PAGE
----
The Obama administration’s selection of Chicago schools chief Arne Duncan as education secretary signals an intent to maintain a rigorous system of standardized tests in public schools, while experimenting with reforms disliked by unions, such as teacher merit pay.
In announcing the appointment Tuesday at a Chicago news conference, President-elect Barack Obama said he and Mr. Duncan share a “deep pragmatism” and a willingness to tap ideas often associated with conservatives. “Let’s not be clouded by ideology when it comes to figuring out what helps our kids,” Mr. Obama said.
Mr. Duncan’s “strength is really his openness to ideas and a real interest in data and how things are working,” said John Easton, executive director of the Consortium of Chicago School Research, a University of Chicago program that has studied the city’s schools.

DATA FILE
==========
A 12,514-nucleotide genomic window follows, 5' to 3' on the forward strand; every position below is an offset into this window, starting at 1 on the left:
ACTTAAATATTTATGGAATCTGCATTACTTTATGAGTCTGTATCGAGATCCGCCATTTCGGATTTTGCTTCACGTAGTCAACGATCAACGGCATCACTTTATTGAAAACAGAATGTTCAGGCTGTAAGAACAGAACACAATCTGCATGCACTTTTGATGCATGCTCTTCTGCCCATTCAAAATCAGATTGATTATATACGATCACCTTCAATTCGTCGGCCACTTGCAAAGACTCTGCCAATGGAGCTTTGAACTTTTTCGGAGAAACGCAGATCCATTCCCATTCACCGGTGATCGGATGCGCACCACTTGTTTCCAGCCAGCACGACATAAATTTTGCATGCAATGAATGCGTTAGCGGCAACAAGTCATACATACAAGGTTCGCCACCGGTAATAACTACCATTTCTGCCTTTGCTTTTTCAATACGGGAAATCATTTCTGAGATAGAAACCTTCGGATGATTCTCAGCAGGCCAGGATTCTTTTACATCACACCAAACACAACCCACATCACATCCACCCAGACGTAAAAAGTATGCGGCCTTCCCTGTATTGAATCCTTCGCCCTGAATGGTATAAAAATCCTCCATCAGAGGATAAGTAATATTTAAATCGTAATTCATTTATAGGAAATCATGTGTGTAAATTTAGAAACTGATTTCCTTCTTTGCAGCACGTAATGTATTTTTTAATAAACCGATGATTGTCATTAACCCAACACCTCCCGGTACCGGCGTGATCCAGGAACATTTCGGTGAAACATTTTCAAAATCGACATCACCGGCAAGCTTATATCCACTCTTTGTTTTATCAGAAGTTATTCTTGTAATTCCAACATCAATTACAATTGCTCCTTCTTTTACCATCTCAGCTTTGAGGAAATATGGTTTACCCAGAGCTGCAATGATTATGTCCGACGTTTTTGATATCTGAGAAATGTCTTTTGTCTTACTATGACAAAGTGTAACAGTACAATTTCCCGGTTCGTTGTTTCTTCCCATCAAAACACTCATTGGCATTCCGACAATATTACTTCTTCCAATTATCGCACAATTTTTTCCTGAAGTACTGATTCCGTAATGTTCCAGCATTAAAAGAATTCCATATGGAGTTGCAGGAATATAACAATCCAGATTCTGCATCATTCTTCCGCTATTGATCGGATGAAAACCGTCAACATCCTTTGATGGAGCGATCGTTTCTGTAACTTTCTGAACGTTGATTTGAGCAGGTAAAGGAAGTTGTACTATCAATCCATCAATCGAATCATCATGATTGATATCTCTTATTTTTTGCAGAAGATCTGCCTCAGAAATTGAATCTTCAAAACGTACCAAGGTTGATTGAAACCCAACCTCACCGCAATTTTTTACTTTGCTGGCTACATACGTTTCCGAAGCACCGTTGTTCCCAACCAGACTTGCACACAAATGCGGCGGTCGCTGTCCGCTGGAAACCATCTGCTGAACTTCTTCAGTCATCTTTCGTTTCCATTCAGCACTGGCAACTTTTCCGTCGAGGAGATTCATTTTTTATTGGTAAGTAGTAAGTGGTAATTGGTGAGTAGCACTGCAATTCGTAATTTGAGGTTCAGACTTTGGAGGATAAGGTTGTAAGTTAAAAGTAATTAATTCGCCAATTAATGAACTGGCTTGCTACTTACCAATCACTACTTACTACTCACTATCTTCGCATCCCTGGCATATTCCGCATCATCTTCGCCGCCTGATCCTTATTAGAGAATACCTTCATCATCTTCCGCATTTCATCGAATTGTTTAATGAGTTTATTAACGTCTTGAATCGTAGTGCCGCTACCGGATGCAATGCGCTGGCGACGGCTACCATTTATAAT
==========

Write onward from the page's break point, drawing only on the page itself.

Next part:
One of Mr. Duncan’s first tasks will be deciding what to do about the federal No Child Left Behind law, enacted in 2002, and now due for reauthorization. The statute, which has divided educators, requires all students to be proficient in math and reading by 2014. Schools that don’t make adequate progress on tests measuring student achievement face sanctions.